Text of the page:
199223Re: OT: Sophisticated music (was: Native languages of the Americas ...)
- Oct 22, 2013On Mon, Oct 21, 2013 at 9:13 AM, Jörg Rhiemeier <joerg_rhiemeier@...> wrote:
> Hallo conlangers!When it stops being a punchline. ;)
> On Monday 21 October 2013 17:30:00 Garth Wallace wrote:
>> On Mon, Oct 21, 2013 at 4:04 AM, Christophe Grandsire-Koevoets
>> <tsela.cg@...> wrote:
>> > Not necessarily. At home I can get two TV channels devoted to classical
>> > music. Both also feature jazz concerts prominently. So clearly for the
>> > people who run those classical music channels, jazz falls under the
>> > "classical music" moniker.
>> I think it has more to do with the fact that they are both now
>> considered "sophisticated music for intellectuals".
> When will they start playing progressive rock? That certainly
> also is sophisticated music for intellectuals ;)
(I like a lot of prog rock, but it's had image problems for decades)
> But the victory of the serialist avant-garde after 1945 (beforeI like some of that "unlistenable" stuff... :P
> 1945, there still was the classical modern current represented
> by Hindemith, Stravinsky and others; and that was considered
> the mainstream of modern classical music, and the avant-garde
> was a specialized minority current) left a vacuum. There simply
> is a demand for music that is new, sophisticated and listenable.
> The avant-garde was new and sophisticated but widely considered
> unlistenable. And what happened? People "discovered" modern
> jazz, which gave them new, sophisticated and listenable music.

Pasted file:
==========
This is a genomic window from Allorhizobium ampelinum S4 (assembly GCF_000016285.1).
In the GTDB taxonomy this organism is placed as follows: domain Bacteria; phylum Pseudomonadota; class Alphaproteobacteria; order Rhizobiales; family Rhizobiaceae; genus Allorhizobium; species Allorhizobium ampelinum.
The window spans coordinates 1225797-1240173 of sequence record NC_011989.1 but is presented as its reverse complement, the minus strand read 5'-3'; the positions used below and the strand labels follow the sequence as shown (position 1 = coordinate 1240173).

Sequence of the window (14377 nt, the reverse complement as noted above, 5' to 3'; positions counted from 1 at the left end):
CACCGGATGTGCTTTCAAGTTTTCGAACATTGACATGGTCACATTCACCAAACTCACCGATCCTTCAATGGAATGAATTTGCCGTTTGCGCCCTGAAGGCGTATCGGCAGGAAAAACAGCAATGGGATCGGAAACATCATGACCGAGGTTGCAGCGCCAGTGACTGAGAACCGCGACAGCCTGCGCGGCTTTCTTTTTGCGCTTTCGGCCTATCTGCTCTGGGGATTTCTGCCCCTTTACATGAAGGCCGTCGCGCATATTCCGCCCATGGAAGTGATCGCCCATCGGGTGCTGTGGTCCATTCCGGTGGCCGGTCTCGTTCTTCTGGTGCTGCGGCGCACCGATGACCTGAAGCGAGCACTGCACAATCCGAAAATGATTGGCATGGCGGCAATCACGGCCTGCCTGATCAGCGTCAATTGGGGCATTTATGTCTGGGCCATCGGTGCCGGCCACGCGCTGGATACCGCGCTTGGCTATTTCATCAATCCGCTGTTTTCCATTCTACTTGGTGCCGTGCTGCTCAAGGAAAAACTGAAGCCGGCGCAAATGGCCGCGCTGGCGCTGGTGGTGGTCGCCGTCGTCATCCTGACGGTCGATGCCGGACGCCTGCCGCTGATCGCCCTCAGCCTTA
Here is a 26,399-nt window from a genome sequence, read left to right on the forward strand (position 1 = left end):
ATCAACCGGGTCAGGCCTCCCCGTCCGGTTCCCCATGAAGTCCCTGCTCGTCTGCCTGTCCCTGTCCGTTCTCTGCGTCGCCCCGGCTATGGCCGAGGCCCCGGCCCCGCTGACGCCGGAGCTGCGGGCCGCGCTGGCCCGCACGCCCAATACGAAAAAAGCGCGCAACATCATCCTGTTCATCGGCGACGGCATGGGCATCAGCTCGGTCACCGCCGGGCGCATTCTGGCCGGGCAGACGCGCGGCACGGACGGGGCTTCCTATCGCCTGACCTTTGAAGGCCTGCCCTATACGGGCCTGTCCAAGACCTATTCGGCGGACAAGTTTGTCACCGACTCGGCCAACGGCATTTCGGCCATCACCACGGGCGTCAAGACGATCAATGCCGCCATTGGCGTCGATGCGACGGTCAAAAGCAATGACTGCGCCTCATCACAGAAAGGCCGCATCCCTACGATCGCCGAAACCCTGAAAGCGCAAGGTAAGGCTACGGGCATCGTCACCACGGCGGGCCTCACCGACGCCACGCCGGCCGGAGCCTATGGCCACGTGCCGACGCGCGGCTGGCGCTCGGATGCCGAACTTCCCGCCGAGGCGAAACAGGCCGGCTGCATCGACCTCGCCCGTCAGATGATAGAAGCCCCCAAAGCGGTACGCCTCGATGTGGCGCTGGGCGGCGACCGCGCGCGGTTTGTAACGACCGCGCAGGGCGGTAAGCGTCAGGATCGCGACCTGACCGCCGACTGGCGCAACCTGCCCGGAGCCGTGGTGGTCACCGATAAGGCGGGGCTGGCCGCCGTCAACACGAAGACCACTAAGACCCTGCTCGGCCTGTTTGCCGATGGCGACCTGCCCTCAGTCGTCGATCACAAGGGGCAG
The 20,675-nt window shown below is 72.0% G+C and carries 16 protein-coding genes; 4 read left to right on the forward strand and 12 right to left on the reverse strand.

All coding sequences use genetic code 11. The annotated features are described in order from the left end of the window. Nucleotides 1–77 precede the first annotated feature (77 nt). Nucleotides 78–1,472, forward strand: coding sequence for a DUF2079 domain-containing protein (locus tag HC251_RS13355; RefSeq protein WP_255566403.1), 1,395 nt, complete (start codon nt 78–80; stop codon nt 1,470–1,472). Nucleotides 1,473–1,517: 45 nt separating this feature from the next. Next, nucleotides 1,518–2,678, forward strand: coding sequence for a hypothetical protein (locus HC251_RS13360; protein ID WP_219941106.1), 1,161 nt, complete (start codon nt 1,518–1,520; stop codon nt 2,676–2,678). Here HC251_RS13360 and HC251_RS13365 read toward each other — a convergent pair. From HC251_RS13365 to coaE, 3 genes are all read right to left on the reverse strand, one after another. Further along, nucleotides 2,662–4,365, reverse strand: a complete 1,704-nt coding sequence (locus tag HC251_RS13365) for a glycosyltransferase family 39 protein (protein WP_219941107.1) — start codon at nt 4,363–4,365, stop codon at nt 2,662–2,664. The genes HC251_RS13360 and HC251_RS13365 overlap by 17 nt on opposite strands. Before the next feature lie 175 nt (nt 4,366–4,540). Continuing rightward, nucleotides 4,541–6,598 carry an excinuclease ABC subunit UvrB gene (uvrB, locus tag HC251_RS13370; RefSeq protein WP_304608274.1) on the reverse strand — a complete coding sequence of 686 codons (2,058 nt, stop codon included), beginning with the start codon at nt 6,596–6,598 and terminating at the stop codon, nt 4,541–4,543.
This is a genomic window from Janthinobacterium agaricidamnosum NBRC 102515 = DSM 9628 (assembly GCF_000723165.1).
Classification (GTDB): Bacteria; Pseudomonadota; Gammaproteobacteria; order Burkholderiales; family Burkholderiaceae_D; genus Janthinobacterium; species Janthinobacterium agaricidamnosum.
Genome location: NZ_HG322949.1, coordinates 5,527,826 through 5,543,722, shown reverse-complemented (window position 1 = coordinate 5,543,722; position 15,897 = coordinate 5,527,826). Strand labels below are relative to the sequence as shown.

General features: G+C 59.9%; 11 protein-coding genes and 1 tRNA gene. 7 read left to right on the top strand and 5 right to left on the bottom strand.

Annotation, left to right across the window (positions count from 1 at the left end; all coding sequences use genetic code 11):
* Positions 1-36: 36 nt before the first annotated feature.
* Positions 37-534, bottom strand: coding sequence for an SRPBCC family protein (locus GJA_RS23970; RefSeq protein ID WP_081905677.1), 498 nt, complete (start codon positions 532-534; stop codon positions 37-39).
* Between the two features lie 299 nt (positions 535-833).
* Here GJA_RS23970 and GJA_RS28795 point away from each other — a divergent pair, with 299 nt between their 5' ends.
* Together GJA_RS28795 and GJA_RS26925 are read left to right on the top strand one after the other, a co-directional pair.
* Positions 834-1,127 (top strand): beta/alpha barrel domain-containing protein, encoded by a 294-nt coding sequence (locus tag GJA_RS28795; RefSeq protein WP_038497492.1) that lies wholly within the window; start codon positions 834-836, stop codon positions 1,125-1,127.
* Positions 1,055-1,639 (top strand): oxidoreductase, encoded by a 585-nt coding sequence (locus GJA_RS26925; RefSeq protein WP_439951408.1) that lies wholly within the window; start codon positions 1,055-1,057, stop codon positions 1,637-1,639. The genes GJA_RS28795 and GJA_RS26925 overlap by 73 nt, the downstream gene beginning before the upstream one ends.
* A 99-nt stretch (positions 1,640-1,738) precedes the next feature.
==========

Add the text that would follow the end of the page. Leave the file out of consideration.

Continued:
> (Bebop, the first genre of modern jazz, began about 1940.)
> History repeated itself when modern jazz began to stagnate andWellll, kind of. Rock is very faddish and seems to swing between
> was eclipsed by free jazz in the 1960s. Again, the new
> sophisticated music was "unlistenable" to many. Again, there
> was an unfulfilled demand. And that is part of the reason why
> progressive rock became so immensely popular in the late 1960s:
> it fulfilled the demand for new, sophisticated and listenable
periods where artists try to branch out, and where artists try to
"return to a more pure style". Even punk, the DIY-above-all movement,
has given rise to progressive offshoots like No Wave and
> The decline of classical progressive rock, no as much due toYes, the "punk killed prog" narrative is nonsense. Progressive rock
> punk or disco (which appealed to *different* audiences than
> progressive rock)
had already gone into eclipse by the time punk started to get big.
Punk was reacting more to the perceived inauthenticity of arena rock.
> as due to the hostility of rock journalistsNot sure how much influence the rock journalists had. I'd say the
> whom the progressive rock musicians gave too little "sex, drugs
> and rock'n'roll" to write about, and also due to unmistakable
> stagnation in the works of the major progressive rock bands,
shift in radio formats probably had a bigger impact. In the early
'70s, DJs on FM stations had wide leeway to play whatever they liked.